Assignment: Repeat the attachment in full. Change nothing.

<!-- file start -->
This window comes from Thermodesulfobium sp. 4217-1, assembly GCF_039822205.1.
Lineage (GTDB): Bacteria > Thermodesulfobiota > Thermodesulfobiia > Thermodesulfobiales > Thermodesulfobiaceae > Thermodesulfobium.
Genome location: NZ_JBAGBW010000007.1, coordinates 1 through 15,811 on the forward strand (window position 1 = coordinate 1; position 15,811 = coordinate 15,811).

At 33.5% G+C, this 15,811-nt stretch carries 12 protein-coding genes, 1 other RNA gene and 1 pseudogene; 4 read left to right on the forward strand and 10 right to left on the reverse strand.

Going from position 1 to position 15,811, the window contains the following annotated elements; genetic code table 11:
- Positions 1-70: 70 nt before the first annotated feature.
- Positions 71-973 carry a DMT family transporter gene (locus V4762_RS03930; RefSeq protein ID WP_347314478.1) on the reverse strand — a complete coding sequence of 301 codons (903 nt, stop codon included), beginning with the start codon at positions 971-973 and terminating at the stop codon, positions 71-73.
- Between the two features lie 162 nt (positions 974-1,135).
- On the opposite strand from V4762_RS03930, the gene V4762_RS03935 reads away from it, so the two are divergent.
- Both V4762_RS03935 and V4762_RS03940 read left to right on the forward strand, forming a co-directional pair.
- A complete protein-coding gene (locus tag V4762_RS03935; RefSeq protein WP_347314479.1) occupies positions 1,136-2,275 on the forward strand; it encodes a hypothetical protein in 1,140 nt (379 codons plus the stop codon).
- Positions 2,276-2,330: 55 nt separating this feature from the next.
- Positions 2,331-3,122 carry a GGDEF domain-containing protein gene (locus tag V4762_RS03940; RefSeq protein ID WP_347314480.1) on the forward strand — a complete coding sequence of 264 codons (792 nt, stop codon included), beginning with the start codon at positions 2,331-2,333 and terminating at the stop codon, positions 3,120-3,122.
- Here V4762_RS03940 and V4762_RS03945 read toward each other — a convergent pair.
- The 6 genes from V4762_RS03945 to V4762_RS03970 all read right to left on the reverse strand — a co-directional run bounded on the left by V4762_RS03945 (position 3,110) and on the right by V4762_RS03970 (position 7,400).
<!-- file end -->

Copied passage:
This window comes from Thermodesulfobium sp. 4217-1, assembly GCF_039822205.1.
Lineage (GTDB): Bacteria > Thermodesulfobiota > Thermodesulfobiia > Thermodesulfobiales > Thermodesulfobiaceae > Thermodesulfobium.
Genome location: NZ_JBAGBW010000007.1, coordinates 1 through 15,811 on the forward strand (window position 1 = coordinate 1; position 15,811 = coordinate 15,811).

At 33.5% G+C, this 15,811-nt stretch carries 12 protein-coding genes, 1 other RNA gene and 1 pseudogene; 4 read left to right on the forward strand and 10 right to left on the reverse strand.

Going from position 1 to position 15,811, the window contains the following annotated elements; genetic code table 11:
- Positions 1-70: 70 nt before the first annotated feature.
- Positions 71-973 carry a DMT family transporter gene (locus V4762_RS03930; RefSeq protein ID WP_347314478.1) on the reverse strand — a complete coding sequence of 301 codons (903 nt, stop codon included), beginning with the start codon at positions 971-973 and terminating at the stop codon, positions 71-73.
- Between the two features lie 162 nt (positions 974-1,135).
- On the opposite strand from V4762_RS03930, the gene V4762_RS03935 reads away from it, so the two are divergent.
- Both V4762_RS03935 and V4762_RS03940 read left to right on the forward strand, forming a co-directional pair.
- A complete protein-coding gene (locus tag V4762_RS03935; RefSeq protein WP_347314479.1) occupies positions 1,136-2,275 on the forward strand; it encodes a hypothetical protein in 1,140 nt (379 codons plus the stop codon).
- Positions 2,276-2,330: 55 nt separating this feature from the next.
- Positions 2,331-3,122 carry a GGDEF domain-containing protein gene (locus tag V4762_RS03940; RefSeq protein ID WP_347314480.1) on the forward strand — a complete coding sequence of 264 codons (792 nt, stop codon included), beginning with the start codon at positions 2,331-2,333 and terminating at the stop codon, positions 3,120-3,122.
- Here V4762_RS03940 and V4762_RS03945 read toward each other — a convergent pair.
- The 6 genes from V4762_RS03945 to V4762_RS03970 all read right to left on the reverse strand — a co-directional run bounded on the left by V4762_RS03945 (position 3,110) and on the right by V4762_RS03970 (position 7,400).